Welcome from the Program Director

Dr. Benjamin Doolittle, MD, MDiv, Program Director

dr doolittle

Welcome to the Combined Internal Medicine/Pediatrics Residency Program of the Yale-New Haven Medical Center. Our mission is to engage residents to become wise, compassionate physicians with the strongest intellectual foundation in a supportive, collegial environment. The Yale Med-Peds program is integrated within both departments of Medicine and Pediatrics, yet also maintains a unique identity unto itself. This balance – a small, collegial program within two comprehensive departments – fosters a high quality, person-focused educational experience with a distinct energy.

Our curriculum avails itself of the extensive resources of a preeminent university medical center, as well as the strong alliances with community hospitals and other institutions. Yale consistently ranks among the highest of recipients for NIH funding grants; and there is a long tradition of clinical innovation. Our diverse, in depth training is reflected in the career choices of our residents. Our graduates pursue careers in primary care, research-based sub-specialties, and international health. Many pursue careers in academic medicine and serve as faculty in programs across the country.

A key feature of the Yale Med/Peds Program of which we are particularly proud is our combined Med-Peds continuity clinic located at the St. Mary’s Family Health Center in Waterbury, Connecticut. The Med/Peds clinic space was built expressly for our purpose and serves a diverse urban community. Our med-peds residents and faculty have built up the practice into a lively, popular primary care clinic, and have designed innovative programs to meet the needs of the community – including programs in refugee medicine, HIV, Hep C, and pediatric chronic care. Residents typically maintain a weekly 1/2 day clinic experience throughout their four years of training. (Please see the ambulatory medicine section of this website for greater detail.)

Over the years, we have developed several unique features to our curriculum. While Yale training affords ours graduates board eligibility in both medicine and pediatrics, we seek also to meet the particular career interests of our residents through a variety of ambulatory blocks, electives, and research opportunities. Beginning in the second year, integrated med-peds ambulatory blocks are designed to provide a broad and practical exposure to primary care and subspecialty practice. The “Fourth Year Ambulatory Super Block” is a 2 month elective designed by the resident with guidance by a mentor to meet one’s particular goals. In the past, residents have pursued research projects in spirituality and depression, deepened an expertise in the care of patients with HIV, developed skills in the business management of private practice, revised clinic procedures in well child care and pursued many other projects. The International Health Elective provides a fully funded opportunity for each resident to work in an underserved area at least once in either the PGY 3 and/or PGY 4 year. Medicine/Pediatrics trained physicians are particularly well suited for international health work and this is an interest of many of our residents.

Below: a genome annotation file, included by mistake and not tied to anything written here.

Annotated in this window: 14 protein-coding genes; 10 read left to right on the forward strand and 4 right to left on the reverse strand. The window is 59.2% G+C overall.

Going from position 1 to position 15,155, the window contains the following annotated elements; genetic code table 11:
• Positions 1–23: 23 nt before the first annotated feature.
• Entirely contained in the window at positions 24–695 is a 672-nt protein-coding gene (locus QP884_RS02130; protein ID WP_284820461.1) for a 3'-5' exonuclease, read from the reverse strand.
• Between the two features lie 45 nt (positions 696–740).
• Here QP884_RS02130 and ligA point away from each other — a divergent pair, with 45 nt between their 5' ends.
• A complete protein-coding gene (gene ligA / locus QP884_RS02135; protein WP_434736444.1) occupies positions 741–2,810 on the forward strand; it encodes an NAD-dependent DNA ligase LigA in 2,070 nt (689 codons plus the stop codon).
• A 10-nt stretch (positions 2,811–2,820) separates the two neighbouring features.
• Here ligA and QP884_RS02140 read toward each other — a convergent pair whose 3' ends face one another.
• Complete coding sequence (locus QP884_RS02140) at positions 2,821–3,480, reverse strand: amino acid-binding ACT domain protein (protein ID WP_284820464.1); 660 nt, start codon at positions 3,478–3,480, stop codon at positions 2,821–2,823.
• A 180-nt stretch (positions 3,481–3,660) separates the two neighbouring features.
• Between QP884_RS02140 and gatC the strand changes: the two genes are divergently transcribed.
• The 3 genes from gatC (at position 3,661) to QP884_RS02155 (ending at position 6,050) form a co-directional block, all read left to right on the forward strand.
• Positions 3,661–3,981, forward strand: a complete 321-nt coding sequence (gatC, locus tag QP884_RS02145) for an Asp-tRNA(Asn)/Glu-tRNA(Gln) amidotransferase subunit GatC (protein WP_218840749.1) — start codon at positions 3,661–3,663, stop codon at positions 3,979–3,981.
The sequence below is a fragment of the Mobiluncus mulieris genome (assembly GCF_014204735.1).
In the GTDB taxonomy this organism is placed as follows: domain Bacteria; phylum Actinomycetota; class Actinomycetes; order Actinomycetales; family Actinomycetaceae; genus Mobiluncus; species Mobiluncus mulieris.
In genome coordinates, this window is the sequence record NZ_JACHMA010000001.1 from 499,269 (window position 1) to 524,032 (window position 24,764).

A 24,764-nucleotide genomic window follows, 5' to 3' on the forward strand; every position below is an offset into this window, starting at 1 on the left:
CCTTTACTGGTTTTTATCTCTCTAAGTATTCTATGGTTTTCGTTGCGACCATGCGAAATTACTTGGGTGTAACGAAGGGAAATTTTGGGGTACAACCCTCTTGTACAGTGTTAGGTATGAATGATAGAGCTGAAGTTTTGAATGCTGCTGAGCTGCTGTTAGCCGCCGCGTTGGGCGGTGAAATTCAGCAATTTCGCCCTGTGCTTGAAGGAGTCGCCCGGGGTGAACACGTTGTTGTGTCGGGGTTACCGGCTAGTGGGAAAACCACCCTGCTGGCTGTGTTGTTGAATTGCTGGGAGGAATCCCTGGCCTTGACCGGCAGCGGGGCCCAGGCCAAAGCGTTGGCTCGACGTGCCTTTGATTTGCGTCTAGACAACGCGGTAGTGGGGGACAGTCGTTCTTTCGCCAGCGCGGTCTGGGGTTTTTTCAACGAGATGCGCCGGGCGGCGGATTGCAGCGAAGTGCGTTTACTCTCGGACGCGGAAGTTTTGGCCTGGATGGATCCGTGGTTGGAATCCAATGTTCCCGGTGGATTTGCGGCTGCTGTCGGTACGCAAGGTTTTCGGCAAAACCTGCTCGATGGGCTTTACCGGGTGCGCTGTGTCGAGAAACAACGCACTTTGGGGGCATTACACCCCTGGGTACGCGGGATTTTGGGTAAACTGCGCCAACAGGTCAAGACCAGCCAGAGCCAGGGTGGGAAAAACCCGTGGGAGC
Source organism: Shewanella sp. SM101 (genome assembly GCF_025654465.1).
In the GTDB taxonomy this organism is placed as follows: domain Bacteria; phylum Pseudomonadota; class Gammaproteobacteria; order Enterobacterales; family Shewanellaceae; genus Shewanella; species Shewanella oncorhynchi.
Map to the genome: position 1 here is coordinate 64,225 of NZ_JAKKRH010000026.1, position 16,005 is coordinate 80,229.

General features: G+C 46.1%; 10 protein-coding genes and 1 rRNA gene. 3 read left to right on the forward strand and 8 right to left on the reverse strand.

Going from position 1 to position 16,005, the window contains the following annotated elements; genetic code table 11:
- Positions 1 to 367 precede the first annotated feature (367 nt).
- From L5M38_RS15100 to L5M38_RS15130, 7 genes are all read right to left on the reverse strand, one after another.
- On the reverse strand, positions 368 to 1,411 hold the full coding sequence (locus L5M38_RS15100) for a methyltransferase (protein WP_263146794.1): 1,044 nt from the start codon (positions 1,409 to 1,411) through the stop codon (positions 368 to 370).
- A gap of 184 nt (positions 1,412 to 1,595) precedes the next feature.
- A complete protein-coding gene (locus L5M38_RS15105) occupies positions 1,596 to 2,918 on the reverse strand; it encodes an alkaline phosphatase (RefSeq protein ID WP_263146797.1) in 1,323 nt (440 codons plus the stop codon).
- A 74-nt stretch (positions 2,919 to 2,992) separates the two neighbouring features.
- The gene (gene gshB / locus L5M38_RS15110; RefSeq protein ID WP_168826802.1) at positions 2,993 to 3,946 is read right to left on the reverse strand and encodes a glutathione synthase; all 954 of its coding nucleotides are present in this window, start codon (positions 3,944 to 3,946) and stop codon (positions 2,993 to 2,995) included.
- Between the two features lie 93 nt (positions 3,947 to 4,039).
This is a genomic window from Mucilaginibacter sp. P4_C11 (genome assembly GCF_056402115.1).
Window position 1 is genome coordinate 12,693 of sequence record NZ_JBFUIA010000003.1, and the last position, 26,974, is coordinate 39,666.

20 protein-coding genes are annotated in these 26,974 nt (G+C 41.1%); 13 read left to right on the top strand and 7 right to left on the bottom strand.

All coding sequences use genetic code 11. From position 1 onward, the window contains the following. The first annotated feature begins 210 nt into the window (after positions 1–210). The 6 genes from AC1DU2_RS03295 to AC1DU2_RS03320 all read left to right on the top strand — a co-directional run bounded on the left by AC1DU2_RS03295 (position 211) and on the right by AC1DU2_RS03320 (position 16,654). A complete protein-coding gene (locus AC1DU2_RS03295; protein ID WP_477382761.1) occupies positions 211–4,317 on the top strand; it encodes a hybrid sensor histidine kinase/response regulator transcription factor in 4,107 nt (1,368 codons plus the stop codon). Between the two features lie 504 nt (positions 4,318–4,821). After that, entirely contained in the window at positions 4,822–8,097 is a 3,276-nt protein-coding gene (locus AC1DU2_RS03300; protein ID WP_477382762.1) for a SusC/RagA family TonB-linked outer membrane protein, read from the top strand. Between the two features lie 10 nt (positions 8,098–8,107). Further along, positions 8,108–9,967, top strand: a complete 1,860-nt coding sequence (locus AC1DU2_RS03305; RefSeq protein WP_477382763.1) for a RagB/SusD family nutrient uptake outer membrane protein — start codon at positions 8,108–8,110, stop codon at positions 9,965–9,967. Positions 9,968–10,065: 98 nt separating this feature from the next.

We seek students who share our passion for patient care, our zeal for learning, and our commitment to fostering a collegial and supportive community. We are proud of our program and glad for your interest. We look forward to connecting with you this interview season.



The primary mission of the Yale Internal Medicine/ Pediatrics Residency Program is to train houseofficers to attain the knowledge, skills and attitudes to become excellent physicians able to care for patients across the age span. We seek to train physicians from diverse backgrounds to become leaders and agents of change in whatever setting they choose for their career. Faculty are actively involved as teachers, role model clinicians, scholars, advisers and mentors who are committed to helping trainees identify the niches of medicine in which they will be most successful and satisfied.

Housestaff learn to provide compassionate, respectful, patient-centered, cost-effective, and evidence-based care in a variety of academic and community settings. The primary instructional strategy is experiential learning, which occurs through the residents' meaningful patient care responsibility and graduated autonomy. Through direct observation and feedback from faculty and peers, trainees first learn the fundamentals of patient care. Over time, trainees develop the skills of self-evaluation and reflective practice in order to improve their own skills throughout their career. Graduates are prepared to enter the practice or to pursue fellowship training, either in internal medicine or pediatrics, or in a combined fellowship program.